BBC 1, there were firearms. Enough said.

Using Auto-Tune for good, not evil

You know how I said this was the one awesome use of Auto-Tune ever? I was wrong.

This one is better. In fact, this is the best thing to come out of Kansas City since Big Joe Turner and the jump-starting of Karrin Allyson's jazz career.

In fact, this is to awesome what the Kansas City Royals are to suck. Trading Zack Greinke? Really? Two words: Johnny Damon.

Anyway, as I said back in September. . . record labels, you are so over. Buhbye!

Saturday, December 18, 2010

Your Daily '80s: Apathetic in Omaha, 1988

You're a young man in Omaha, it's 1988, and you just want the hell out.

You just want out of Boringsville, where it's just so . . . so . . . so . . . Midwestern. And not cool.

You're a young man in Omaha in 1988, and you want to see the world. Which, coincidentally, is Not Omaha. What do you do?

Well, you always can put together a punk band and get popular. Make a record album. Get noticed. Go on tour. Get big.

Real big.


OR . . . you can become a theology professor. One way or the other, it's all good. And not necessarily in Omaha.

All of a sudden, it's 20 years later. Life is what happens between wanting to get the hell out of Dodge -- or away from cruising Dodge -- and coming back for the reunion show at the kind of Omaha club that was more or less unthinkable in 1988

Oddly enough, the Omaha of 1988 was the one I came to. Fled screaming in the night to, actually.

It looked pretty good to me at the time --
I'm from Baton Rouge. (Ignatius Reilly may have had a point.) And everybody's always running from -- or to -- somewhere.

Upon the damn . . . oh, damn

Captain Beefheart is dead. Sh*t.

I happened upon the news tonight on
NPR. I wonder whether it'll get a mention on MTV. I wonder why I wonder, since even back when Music Television actually played music videos, the Captain wasn't in the mix.

Capitalism is one thing. Genius is another. You don't get to be a good capitalist trying to sell people genius. Usually.

HERE'S SOME of what the NPR story said:
Avant-garde musician Captain Beefheart died this morning in California from complications of multiple sclerosis. He was 69.

An all-time favorite of rock critics — and known to readers of lists of the best rock albums of all time as the guy with the hat and the fish face — Beefheart earned a reputation for making challenging music. But his work was, at its root, well-executed blues-based rock.

His given name was Don Vliet — he added a Van in between his first and last names later. He was one of those musicians who sold fewer records than his best-known fans: Tom Waits, members of R.E.M. and New Order are just a few of dozens. The late British DJ John Peel called Beefheart a true genius, possibly the only one rock ever produced.

Mark Mothersbaugh, of the band Devo, calls him one of the all-time greats.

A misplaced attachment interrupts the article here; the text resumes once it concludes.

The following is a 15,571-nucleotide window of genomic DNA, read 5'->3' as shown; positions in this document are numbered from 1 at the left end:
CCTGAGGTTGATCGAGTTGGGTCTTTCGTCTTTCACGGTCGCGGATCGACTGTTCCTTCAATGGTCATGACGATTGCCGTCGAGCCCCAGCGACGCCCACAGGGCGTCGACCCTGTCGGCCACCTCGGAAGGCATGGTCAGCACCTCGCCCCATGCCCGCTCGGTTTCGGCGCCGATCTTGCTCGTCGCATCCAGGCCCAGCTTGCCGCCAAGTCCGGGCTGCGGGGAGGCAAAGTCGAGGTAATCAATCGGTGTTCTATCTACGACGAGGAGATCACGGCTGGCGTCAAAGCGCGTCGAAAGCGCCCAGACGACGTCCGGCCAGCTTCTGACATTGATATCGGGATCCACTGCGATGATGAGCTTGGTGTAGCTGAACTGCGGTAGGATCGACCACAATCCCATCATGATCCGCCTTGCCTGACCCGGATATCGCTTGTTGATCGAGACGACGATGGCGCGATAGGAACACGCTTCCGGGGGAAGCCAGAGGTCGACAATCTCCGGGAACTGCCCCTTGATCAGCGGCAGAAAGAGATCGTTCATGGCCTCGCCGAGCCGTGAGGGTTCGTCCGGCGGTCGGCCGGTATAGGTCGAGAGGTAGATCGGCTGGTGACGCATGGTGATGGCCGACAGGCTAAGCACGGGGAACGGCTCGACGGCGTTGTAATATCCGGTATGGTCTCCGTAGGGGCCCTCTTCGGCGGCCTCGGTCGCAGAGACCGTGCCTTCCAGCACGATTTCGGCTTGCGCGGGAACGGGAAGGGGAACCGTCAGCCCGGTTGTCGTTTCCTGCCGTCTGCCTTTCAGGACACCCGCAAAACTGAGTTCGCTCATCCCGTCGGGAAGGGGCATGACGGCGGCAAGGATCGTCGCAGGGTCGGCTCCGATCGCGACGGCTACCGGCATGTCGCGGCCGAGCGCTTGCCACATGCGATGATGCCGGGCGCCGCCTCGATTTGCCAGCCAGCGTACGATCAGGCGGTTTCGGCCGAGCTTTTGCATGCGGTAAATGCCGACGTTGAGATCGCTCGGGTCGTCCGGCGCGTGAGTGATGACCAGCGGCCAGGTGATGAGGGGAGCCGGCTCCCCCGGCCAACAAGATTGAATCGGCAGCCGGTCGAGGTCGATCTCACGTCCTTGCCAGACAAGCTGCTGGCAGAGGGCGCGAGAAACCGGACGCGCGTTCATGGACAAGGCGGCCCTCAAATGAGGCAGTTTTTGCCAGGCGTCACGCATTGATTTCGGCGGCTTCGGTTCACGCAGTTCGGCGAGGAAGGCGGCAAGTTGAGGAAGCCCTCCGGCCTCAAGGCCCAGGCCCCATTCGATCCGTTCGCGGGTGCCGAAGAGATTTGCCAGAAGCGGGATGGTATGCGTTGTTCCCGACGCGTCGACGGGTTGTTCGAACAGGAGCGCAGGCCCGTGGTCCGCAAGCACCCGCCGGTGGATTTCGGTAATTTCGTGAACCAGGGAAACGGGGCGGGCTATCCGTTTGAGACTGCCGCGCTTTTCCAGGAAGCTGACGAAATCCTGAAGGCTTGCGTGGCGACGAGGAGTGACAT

"The Beatles and The Rolling Stones would definitely be in that group of what turned me on about music," Mothersbaugh says. "But I have to say that he made me want to be an artist."

Born in a Los Angeles suburb, the only child and art prodigy was featured on a local television show making animal sculptures as a child. When he was 13 years old, his family moved to the Mojave Desert, where he befriended a young Frank Zappa.

In 1966, Captain Beefheart and His Magic Band signed with A&M records and scored a regional hit with a cover of Willie Dixon's "Diddy Wah Diddy." Pretty soon, Van Vliet was writing original material for his band. In a 1980 interview with the BBC, he insisted he was a composer, not a songwriter. And in his band, he was exacting.

"I play the drums. I play the guitar. I play the piano," he said. "I want it exactly the way I want it. Exactly. Don't you think that somebody like Stravinsky, for instance — don't you think that it would annoy him if somebody bent a note the wrong way?"

DON VAN VLIET is dead. Sh*t.

I miss the days when "avant-garde" rarely was a euphemism for "can't play their damn instruments" or, more simply, "noise." And I will miss Captain Beefheart.

Thank God for record albums.

Friday, December 17, 2010

3 Chords & the Truth: Ho! Ho! Ho!

Ho! Ho! Ho!

In the festive, yuletide sense of the term, as opposed to the festive, misogynistic sense.

It's the week before Christmas, and 3 Chords & the Truth is giving the gift of music this year! Of course, that's exactly what we gave last year, too.

And the year before.

As a matter of fact, the Big Show gives the gift of music every single episode, and we don't need a special excuse -- like Christmas, for example -- to do it. That is truth.

Public relations, however, dictates that we make it sound like giving the gift of music is a special Christmas thing. You need a good peg for proper public relations, and the promiscuous consumption and self-indulgence of the holiday season fills the bill for pimpin' the Big Ho . . . er, Show.

SO CONSIDER yourself sold. And remember to tell your mom that you absolutely, positively have to have a whole bunch of 3 Chords & the Truth this Christmas, or you'll just die! I mean, all the other kids are getting the Big Show this Christmas, and she just can't let you be some kind of freak.

What will everybody say about you on Facebook, after all?

I swear to God, everybody is downloading the thing -- this 3 Chords & the Truth -- and if she doesn't get it for you . . . YOU . . . WILL . . . JUST . . . DIE.

You'll hold your breath until you turn blue.